It was not the result the LA Galaxy midfielder would have wanted to mark such a significant occasion, while there was little to suggest Rio Ferdinand had staked a strong case to be made captain on a permanent basis.
In fact, on the evidence on display, France can look forward to their opening Euro 2008 fixture in 75 days with growing confidence after a mature, composed display.
In contrast, Capello must realise that he has a lot of work to do if he is to translate his success at club level to the international stage.
The Italian's reign as coach started with a victory over Switzerland at Wembley in February but this was always going to be a much sterner examination.
He opted to start with a 4-2-3-1 formation and may have to revise his thinking after a performance in which his team lacked width and penetration.
Once again several of his key players failed to reproduce their club form for their country - with Gerrard, Joe Cole, Wayne Rooney and the injured John Terry all withdrawn at the break while Frank Lampard missed the match entirely through illness.
Capello's team started at a high tempo but it was France who created the early openings - Anelka heading wide from a Ribery free-kick and shooting weakly at goal after he was gifted far too much time to turn on the edge of the area.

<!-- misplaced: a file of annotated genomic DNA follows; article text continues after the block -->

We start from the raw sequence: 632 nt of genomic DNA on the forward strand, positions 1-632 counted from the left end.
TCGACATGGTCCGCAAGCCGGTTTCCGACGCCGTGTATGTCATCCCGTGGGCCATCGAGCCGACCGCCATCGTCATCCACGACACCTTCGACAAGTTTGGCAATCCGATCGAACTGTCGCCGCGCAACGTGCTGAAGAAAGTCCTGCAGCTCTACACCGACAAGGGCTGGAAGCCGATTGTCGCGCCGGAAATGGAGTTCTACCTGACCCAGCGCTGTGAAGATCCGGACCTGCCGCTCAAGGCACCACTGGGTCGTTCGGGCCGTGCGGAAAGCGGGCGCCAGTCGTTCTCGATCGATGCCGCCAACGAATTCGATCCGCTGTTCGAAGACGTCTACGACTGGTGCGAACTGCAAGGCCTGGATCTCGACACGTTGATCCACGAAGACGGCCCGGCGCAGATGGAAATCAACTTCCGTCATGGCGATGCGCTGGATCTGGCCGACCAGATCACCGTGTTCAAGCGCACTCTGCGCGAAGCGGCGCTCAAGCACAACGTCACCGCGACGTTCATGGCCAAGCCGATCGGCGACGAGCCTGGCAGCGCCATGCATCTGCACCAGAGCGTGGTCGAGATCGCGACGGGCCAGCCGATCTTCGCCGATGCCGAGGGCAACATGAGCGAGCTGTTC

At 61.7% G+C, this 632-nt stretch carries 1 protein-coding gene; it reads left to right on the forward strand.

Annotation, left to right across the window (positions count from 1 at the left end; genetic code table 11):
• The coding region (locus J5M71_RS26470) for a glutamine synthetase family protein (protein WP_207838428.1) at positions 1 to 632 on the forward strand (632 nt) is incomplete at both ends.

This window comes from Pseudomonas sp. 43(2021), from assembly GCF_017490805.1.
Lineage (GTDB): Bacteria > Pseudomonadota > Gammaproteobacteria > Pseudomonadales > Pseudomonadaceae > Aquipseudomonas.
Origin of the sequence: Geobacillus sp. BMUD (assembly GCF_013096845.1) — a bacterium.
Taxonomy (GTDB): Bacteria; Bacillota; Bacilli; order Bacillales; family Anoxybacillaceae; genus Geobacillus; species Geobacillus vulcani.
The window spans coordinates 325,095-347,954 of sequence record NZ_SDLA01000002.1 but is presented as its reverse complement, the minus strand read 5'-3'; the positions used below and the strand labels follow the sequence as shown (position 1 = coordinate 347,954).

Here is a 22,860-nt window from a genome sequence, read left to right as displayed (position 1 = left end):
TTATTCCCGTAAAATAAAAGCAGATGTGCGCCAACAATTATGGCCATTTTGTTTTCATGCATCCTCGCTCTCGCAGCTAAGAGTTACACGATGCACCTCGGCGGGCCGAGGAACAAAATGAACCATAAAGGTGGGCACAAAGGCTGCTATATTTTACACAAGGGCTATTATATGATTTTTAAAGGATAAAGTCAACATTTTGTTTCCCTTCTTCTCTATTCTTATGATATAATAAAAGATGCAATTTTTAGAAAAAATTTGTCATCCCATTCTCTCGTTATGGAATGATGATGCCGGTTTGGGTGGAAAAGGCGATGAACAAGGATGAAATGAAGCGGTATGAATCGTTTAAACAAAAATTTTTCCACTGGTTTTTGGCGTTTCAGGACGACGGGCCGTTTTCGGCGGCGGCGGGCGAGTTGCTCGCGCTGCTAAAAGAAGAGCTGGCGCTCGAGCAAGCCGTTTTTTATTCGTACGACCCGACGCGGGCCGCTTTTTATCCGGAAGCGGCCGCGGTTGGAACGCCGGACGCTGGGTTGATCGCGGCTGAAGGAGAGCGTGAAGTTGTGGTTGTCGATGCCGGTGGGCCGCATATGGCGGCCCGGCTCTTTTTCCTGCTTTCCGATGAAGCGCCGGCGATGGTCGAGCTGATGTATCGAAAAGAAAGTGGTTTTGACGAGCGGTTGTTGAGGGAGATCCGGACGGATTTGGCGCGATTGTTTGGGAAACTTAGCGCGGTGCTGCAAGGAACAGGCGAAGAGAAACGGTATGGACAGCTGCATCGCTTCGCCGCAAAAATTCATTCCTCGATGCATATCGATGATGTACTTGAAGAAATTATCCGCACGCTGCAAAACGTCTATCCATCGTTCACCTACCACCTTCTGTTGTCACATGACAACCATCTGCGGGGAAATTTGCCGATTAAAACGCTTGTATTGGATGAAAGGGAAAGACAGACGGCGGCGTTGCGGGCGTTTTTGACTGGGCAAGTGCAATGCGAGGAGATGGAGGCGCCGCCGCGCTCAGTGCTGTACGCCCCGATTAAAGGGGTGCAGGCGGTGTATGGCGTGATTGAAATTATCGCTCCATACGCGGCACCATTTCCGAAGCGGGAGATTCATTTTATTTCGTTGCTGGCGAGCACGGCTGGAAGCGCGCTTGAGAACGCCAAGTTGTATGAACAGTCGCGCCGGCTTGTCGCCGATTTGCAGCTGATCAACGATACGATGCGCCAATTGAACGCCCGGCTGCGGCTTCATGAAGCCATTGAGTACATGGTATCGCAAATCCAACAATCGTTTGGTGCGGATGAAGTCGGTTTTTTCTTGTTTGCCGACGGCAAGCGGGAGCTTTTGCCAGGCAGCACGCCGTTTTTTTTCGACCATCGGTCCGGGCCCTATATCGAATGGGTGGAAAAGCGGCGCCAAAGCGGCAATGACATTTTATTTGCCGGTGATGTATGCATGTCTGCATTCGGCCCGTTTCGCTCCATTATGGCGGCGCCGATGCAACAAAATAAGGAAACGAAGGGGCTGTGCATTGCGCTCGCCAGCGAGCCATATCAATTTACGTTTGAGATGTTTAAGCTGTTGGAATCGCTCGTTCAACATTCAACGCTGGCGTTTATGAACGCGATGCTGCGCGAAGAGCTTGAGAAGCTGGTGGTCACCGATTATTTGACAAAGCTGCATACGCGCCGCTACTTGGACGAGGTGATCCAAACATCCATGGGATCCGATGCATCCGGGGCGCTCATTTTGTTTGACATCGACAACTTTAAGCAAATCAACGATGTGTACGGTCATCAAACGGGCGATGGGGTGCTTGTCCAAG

England - with Gareth Barry and Owen Hargreaves shielding the back four - gradually asserted themselves on the contest and enjoyed a decent period of play.
A low teasing cross from the left was diverted clear of Beckham's path by keeper Gregory Coupet while Gerrard twice missed the target with headers.
However, the first time France managed to thread a pass through the England defence they won the penalty from which they scored.
Beckham made little impact on the night he won his 100th cap
Anelka collected Francois Clerc's defence-splitting ball and closed in on goal before he was dramatically sent flying by James, who had rushed off his line but was undone by a clever touch from the Chelsea striker.
Ribery then completely outwitted James from 12 yards, sending the 37-year-old the wrong way.
England's riposte was to increase the tempo but they all too often surrendered possession and France eased to the interval with their lead intact.
Capello opted to make four substitutions at the break - with Peter Crouch, Michael Owen, Stewart Downing and Joleon Lescott introduced.
Only Terry's substitution by Lescott was injury related, with the Chelsea skipper complaining of a tight hamstring.
The changes hinted at Capello's recognition that his decision to play Rooney as the lone striker did not work, with the Manchester United player often forced to come deep in search of the ball.
But it was France who continued to play the incisive football, breaking viciously with James saving from Anelka while Malouda shot narrowly wide.
In contrast, England were frequently betrayed by a poor first touch while a speculative - and wide - effort from Crouch was emblematic of their growing frustration.
Anelka had illuminated the contest with several audacious back-flicks and he also laid the ball off to Ribery but the goalscorer somewhat scuffed his shot.
France substitute Djibril Cisse went close towards the end, while England rarely looked like equalising.
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